My creative ‘affair’

After all these years, I’m still trying to figure out how my creative drive works. Why is it, when I have a long, empty day ahead of me (rare, but it happens), a blank screen before me waiting for my unparalleled brilliance—my mind goes completely blank? Why is it, when I map out a day specifically for writing or editing, nothing but dreck emerges? And yet, when I’m at my busiest, when there’s a hundred things to be done, a roomful of students to teach, another person’s manuscript to be edited—all these ideas and plots and characters crowd their way into my head, demanding to be set down and made real?

Right now I’m at a critical juncture at ‘real’ work, with a lot of chores to be done in addition to my teaching (not the least of which is putting together six little autobiographies in time for the last day of writer’s workshop); I have Easter approaching, and extended family coming for dinner; a neglected garden sitting just outside my back door, crying for attention (was this the year to revive the herb garden and put in a pair of apple trees?); my daughter’s preparing for a big move to Boston, and I’m trying to prepare for a solo road trip out to Kentucky the first week of April. And this marketing agency in Florida I used to do editing for eons ago has suddenly remembered my existence, and has been sending brochures and ad pages that need to be read RIGHT NOW!

Oh, and did I mention the ultimate tragedy for any writer? My hard drive crashed and burned last weekend. Everything on it lost, but fortunately I had the most important things backed up on that mysterious ‘cloud’, which I somehow associate with Heaven. I went right out to the mall and picked out a shiny new bright-red laptop, as casually as you might pick the right apple or orange from the grocery bin. Perhaps by the time the credit-card bill comes in, I will have earned part of the cost of it back…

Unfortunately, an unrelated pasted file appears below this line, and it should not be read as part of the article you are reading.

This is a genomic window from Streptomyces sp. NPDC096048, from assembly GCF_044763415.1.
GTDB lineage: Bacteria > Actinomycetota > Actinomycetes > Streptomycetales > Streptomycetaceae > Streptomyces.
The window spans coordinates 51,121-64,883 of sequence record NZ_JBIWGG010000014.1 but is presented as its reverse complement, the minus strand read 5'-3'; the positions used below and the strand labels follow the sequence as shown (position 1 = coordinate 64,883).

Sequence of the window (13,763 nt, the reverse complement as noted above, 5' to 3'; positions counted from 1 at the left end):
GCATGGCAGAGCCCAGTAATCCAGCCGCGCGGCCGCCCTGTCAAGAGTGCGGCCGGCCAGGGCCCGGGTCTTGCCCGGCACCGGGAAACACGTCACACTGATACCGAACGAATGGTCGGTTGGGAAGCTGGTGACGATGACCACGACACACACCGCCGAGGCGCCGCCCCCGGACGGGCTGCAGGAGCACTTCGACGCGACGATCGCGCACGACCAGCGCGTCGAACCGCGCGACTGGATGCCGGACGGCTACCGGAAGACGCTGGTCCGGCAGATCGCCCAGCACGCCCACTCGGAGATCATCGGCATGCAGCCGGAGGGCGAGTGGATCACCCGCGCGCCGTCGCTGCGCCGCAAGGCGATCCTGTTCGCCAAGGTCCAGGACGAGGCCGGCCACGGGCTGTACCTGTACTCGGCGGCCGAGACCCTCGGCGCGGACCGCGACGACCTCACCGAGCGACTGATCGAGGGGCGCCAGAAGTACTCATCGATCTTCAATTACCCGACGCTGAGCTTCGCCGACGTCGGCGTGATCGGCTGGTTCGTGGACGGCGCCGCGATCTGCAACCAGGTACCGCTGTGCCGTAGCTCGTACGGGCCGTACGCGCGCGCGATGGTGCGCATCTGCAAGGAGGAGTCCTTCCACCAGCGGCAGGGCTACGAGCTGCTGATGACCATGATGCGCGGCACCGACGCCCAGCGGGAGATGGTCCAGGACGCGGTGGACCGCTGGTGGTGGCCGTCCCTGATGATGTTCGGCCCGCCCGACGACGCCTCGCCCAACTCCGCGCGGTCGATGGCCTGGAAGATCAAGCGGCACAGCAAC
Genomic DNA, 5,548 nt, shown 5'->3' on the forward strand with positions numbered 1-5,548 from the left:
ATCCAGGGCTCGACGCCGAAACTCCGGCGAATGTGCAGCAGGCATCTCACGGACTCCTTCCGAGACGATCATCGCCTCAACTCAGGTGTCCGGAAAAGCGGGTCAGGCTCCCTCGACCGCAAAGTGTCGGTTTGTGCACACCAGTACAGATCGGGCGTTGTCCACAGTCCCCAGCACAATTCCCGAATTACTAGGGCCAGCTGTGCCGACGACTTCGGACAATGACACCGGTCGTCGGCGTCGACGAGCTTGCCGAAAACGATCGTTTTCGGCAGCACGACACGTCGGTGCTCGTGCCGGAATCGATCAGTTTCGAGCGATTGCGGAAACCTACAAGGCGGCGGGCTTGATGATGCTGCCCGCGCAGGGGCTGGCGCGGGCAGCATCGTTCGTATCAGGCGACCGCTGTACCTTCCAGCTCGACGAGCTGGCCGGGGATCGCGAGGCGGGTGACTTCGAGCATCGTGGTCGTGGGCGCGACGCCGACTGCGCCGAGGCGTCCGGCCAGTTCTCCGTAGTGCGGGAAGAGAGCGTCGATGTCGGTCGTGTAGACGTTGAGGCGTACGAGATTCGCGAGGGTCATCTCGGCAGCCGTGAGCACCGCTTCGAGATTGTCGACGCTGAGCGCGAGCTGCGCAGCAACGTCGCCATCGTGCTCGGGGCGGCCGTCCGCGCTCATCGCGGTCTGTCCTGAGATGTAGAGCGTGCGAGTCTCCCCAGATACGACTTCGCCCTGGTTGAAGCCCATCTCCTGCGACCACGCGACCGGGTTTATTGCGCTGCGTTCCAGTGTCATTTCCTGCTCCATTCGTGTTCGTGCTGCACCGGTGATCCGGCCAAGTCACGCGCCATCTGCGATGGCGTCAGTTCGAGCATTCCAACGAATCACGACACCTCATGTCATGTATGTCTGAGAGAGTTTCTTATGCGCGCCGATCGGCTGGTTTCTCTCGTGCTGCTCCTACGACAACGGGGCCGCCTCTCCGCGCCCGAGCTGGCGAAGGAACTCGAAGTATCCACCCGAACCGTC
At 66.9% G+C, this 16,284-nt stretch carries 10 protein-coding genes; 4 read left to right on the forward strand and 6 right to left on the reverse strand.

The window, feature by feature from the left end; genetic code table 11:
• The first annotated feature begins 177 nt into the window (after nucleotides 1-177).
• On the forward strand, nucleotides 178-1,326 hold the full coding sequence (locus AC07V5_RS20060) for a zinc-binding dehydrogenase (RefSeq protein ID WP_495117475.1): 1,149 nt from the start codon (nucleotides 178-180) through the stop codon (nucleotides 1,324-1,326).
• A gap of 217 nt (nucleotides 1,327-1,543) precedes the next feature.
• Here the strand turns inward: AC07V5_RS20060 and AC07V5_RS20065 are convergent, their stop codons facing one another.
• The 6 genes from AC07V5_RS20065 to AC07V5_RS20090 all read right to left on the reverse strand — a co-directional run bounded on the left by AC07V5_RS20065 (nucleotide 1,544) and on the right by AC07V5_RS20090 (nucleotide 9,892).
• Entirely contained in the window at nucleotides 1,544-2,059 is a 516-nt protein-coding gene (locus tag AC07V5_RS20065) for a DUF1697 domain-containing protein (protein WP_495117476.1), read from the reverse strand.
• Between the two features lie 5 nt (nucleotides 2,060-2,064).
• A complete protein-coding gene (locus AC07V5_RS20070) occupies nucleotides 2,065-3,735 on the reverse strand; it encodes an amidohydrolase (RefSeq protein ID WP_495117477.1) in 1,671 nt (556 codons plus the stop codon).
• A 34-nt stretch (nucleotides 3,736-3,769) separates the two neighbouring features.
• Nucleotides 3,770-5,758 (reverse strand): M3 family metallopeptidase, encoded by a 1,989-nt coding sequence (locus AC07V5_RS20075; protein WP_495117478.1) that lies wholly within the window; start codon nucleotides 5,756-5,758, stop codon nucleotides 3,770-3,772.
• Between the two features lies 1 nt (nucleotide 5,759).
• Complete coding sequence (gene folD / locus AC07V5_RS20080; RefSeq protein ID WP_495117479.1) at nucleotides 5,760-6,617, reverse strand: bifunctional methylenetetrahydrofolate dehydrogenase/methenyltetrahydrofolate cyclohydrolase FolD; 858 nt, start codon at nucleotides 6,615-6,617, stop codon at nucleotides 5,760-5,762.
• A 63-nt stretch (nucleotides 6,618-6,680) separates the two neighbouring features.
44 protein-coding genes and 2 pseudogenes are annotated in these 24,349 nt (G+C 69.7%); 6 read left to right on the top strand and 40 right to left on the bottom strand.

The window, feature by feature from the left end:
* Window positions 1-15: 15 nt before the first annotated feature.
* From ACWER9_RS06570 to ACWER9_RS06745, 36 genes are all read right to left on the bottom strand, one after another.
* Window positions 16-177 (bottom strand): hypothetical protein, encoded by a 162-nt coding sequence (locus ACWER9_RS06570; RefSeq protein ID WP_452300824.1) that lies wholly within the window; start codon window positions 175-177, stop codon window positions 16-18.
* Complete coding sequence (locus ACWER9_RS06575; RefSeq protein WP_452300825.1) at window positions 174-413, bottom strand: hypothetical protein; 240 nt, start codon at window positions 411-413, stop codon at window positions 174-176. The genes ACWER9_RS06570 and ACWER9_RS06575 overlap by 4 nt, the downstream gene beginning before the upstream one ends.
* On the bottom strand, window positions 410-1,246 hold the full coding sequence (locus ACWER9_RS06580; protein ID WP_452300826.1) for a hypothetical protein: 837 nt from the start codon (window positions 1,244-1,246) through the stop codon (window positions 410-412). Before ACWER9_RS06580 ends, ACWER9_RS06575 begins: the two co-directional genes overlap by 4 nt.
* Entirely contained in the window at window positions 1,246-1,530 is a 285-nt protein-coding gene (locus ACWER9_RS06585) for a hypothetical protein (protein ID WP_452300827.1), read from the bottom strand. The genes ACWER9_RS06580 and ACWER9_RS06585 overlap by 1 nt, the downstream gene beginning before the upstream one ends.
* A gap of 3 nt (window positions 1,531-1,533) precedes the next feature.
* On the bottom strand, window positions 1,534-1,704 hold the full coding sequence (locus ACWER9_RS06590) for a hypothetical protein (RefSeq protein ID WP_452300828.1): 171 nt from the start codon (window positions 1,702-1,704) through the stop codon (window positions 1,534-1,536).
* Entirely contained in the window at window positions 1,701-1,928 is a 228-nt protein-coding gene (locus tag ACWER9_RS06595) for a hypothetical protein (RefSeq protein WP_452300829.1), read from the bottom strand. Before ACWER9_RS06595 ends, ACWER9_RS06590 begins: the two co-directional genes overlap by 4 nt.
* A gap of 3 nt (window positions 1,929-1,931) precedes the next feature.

So all this ordinary drama in my life, and of course, the only thing I want to do is work on my new novel! I’ve already become infatuated with my characters—there’s four of them, the narrative slipping through each one’s point of view—and it’s them I’m thinking of, not loved ones or friends or students. So I’ve been allowing myself little breaks in my ordinary workaday life to work on the book, but I almost feel like I’m having a clandestine affair, sneaking off to be with my beloved book-in-progress, shutting out the rest of the world for a little while like careless and besotted lovers do. So being unfaithful, actually, to my own life. I think the hard-drive catastrophe may have addled my brain. But I won’t waste time yearning for unlimited time to write: Because I just know if I ever did have that luxury…my creative urge would probably just curl up and die.

One thought on “My creative ‘affair’

  1. One word…dropbox….when you lose a hardrive you can get back your files. Many writers I know use a separate drive as wekl


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